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These are our 3 widest process areas for scales (tone groups). Each of the following points can be done in endless ways. And, in 3 minutes, we can hit all three. For any and every scale [tone set] that we work with, we do 3 things. I suggest always training first, then work on improvising and chord building.
- First, we train with the scale [what I call playing 'alpha-tone order']. This means we play it from lowest to highest tone, then highest to lowest, applying different technical, mental, & musical considerations. At base level, we play everything 8ths notes around 90-100 to the metronome. To get solid with different rhythms, we can choose a new rhythm to train, for new scales we learn. See "List of Choices for Training" below for more options for training.
- Then, we improvise/jam with the tonal material. This means that we tinker around melodically with the tones.
- We also think in terms of building chords. Each tone of a scale can be a root of a chord. Chords can be played as blocks &/or arpeggios. Once we have working versions, we can improvise chord progressions as well. This provides a solid process basis for songwriting.
- We can also include double & triple stops [2 tone and 3 tone chords which may or may not be triads].
- For a heptatonic scale which is on a single string, the chords built in thirds would have to be played as melodic arpeggios. Here's a session on this.
Choices for Scale TrainingWe have decisions to make when we sit down to train with scales...
- What key or set of tones? See the Circle of 5ths or Lines of 7.
- Use a specific pattern (a limit)? Or, the whole board?
- In what rhythm?
- The sequence...single or repeated tones, tone order? Pick each once or twice (or more)? Play in a sequence, such as 1-2-3, 2-3-4, 3-4-5, etc.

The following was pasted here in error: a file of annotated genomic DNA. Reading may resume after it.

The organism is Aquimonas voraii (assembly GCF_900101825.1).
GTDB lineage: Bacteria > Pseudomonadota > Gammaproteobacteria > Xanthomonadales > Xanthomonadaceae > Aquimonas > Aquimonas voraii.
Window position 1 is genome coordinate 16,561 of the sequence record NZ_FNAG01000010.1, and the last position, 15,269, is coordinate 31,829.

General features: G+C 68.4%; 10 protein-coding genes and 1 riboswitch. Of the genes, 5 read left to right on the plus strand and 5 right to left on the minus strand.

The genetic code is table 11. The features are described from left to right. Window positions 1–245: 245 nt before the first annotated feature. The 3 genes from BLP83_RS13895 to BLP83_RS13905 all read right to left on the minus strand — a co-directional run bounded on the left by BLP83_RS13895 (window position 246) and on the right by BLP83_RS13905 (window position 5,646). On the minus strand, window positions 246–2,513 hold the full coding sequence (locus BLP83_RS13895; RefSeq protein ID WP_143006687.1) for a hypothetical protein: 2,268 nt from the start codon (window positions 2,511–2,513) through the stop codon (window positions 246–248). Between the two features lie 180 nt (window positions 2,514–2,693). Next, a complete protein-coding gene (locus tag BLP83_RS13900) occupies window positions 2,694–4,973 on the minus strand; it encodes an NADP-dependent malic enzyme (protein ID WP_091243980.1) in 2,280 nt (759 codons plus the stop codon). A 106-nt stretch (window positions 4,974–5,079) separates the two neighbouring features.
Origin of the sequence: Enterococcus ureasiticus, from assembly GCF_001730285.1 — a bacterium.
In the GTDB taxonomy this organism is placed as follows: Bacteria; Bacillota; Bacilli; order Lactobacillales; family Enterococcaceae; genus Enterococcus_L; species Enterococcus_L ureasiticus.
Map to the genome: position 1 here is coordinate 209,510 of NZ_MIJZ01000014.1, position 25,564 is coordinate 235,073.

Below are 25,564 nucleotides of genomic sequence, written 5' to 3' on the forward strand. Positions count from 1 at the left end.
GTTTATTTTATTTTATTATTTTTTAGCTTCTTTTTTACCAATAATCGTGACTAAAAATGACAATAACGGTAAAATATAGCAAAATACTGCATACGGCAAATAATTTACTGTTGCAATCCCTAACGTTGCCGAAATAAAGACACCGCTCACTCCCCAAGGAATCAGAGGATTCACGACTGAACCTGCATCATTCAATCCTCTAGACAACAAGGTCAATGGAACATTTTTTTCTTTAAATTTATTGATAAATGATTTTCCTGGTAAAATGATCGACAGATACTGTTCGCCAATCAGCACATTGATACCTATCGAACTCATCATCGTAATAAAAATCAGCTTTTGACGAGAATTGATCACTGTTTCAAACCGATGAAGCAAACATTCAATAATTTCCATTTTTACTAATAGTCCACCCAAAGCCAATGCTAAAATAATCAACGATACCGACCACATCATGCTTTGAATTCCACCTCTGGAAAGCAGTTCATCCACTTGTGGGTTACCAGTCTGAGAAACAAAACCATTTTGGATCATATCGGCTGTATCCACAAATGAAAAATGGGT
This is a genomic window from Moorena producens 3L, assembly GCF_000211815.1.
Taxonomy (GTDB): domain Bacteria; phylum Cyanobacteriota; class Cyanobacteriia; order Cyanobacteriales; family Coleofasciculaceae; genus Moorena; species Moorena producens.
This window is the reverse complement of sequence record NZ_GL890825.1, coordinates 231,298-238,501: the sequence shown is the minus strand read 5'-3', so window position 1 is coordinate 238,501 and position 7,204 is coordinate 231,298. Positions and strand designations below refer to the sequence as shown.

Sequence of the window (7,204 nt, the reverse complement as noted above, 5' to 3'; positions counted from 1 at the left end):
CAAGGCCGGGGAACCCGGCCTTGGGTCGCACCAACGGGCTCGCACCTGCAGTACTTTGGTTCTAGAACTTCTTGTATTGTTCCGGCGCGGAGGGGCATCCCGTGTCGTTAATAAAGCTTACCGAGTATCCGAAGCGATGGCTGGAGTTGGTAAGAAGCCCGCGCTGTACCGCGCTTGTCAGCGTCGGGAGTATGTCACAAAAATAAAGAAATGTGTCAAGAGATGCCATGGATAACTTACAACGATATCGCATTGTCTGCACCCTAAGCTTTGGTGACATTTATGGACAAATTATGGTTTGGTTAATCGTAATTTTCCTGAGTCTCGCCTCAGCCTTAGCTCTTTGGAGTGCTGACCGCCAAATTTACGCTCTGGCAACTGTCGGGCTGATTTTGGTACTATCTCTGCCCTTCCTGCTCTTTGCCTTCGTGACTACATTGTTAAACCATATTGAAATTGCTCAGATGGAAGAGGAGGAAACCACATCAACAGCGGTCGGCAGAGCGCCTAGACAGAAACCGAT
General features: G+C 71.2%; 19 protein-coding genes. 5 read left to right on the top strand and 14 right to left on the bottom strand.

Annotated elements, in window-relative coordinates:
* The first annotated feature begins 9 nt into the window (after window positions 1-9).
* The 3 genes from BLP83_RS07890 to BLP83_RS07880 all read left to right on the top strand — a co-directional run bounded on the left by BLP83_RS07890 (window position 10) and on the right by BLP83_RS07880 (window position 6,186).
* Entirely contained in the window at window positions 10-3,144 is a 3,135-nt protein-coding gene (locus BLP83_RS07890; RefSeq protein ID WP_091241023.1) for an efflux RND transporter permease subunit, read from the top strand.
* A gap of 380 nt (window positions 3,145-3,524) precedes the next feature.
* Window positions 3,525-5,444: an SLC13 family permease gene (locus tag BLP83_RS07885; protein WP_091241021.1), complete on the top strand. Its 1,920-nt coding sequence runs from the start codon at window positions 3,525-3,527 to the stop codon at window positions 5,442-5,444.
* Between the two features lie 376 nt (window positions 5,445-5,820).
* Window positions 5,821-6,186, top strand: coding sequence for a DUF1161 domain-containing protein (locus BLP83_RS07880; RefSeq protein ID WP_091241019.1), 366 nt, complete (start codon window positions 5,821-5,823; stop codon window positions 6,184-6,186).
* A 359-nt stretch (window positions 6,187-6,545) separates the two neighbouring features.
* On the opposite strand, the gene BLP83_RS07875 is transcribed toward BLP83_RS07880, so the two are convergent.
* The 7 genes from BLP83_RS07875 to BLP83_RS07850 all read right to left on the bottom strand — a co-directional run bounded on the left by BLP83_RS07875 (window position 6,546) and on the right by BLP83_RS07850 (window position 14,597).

- Tempo. How fast or slow? At base level we play all scales in 8ths, around 90-100 on the metronome.
- How to pick it? With a pick - alternating, etc. Or, fingerpick...free/rest, i-m or i-a, etc.
Track Two provides more challenging changes, but still has some easy changes as well. Two's starter group [G-Cadd9-D-Em] can also be a solid starting point for some beginners. When we can play the changes in this first group, we can play 1000's of songs.
The map above is clickable. This page works with just the first group: G-Cadd9-D-Em. Part 2 of Track Two has the other changes.This video player has all of the changes in 2.1, in order. Going in order is suggested. The tablature and instructions for the changes are below.
G-Cadd9-Em-DThis can be a solid starting chord group for a few reasons. First, we are utilizing all four fingers for the G and Cadd9. Second, when we are successful with changing these chords, keeping the changes in time, we can play 1000's of songs. And, knowing these voicings, plus a capo, increases the number of playable songs considerably. If these prove too challenging at the start, circle back to them after going through Path I [circling back at any time]. And/or, try to simplified versions of the G and Cadd9, where we leave off the pinky. For the tablature, lines are strings, big numbers are frets, little numbers are fingers. Practice fretting these chords. These are the suggested fingerings.
C MajorIt is okay to use a normal C chord for this group as well, yet all of our tabs which use a C type chord will demonstrate the Cadd9. In most songs where one of these two chords is written [either C or Cadd9], they are interchangeable, depending on the sound we are desiring to hear. It is okay to use Cadd9 even when a C is the chord written on a lead sheet [and vice versa]. Cadd9 is named such because we have added the 9 [D tone on 2 string, fret 3] to a C triad. If an E wasn't present in the C chord while the D is present, it is typically called a Csus9. sus = suspended [we would have suspended the E - the 3rd of the chord down to a 2 - a D tone]. To see other ways to play these chords in all positions, check out G-Em-C-D in 5 Positions.